Federal Court Says Prolonged Mandatory Detention Of Immigrants Unconstitutional

September 1, 2011

FOR IMMEDIATE RELEASE
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A federal appeals court ruled today that detaining immigrants for prolonged periods of time without a bond hearing is unconstitutional. The decision, issued by the U.S. Court of Appeals for the Third Circuit, held that immigrants may be detained for only a reasonable amount of time before getting a hearing to determine whether their detention is necessary, siding with the ACLU on the case.

"Today’s decision recognizes that the Constitution does not allow the government to lock people up for years without bond hearings," said Judy Rabinovitz, deputy director of the ACLU Immigrants’ Rights Project. "The ruling is a victory for immigrants who have been subjected to prolonged detention without due process of law. The government should use this decision as an opportunity to change course and to conduct an immediate individualized review of all prolonged detainees to determine if their detention is actually necessary."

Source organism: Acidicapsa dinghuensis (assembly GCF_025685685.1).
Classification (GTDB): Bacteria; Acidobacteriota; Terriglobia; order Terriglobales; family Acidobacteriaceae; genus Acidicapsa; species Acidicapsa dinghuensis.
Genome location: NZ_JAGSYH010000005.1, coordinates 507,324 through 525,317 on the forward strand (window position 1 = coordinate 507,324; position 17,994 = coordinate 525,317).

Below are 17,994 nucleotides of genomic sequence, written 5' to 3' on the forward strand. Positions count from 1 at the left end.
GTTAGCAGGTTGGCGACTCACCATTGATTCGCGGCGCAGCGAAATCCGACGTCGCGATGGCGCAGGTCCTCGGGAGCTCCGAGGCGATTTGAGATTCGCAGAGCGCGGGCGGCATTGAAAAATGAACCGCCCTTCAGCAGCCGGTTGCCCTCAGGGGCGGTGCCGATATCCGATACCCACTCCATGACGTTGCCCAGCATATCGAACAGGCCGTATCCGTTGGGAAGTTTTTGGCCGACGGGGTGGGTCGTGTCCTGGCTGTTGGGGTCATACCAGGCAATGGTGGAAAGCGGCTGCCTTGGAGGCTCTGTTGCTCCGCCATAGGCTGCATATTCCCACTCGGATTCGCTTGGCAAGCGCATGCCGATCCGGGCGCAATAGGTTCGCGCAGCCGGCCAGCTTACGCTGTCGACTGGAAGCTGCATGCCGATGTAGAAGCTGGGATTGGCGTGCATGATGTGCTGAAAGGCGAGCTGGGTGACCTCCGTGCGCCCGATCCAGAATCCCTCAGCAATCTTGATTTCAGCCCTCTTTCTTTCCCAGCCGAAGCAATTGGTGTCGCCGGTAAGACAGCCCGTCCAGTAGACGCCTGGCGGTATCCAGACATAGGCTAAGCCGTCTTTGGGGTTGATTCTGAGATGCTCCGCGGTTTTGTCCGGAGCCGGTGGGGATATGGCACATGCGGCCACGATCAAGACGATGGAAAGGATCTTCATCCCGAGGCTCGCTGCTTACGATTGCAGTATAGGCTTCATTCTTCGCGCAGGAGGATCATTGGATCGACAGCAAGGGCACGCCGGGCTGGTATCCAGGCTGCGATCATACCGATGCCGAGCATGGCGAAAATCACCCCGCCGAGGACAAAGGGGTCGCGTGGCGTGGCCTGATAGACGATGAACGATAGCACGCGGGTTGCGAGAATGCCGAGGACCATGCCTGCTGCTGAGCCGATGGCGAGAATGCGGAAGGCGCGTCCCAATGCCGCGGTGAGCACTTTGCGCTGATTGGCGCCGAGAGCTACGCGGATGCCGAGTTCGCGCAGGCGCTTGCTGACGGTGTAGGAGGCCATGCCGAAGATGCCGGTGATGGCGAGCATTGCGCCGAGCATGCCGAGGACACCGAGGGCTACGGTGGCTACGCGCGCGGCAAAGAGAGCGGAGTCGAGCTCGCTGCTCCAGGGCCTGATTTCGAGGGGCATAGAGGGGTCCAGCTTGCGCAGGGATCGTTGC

The ruling affects hundreds of immigration detainees held in New Jersey and Pennsylvania, which are both in the Third Circuit. The ACLU and the ACLU of Pennsylvania argued the case on behalf of Cheikh Diop from Senegal, who was detained for nearly three years.

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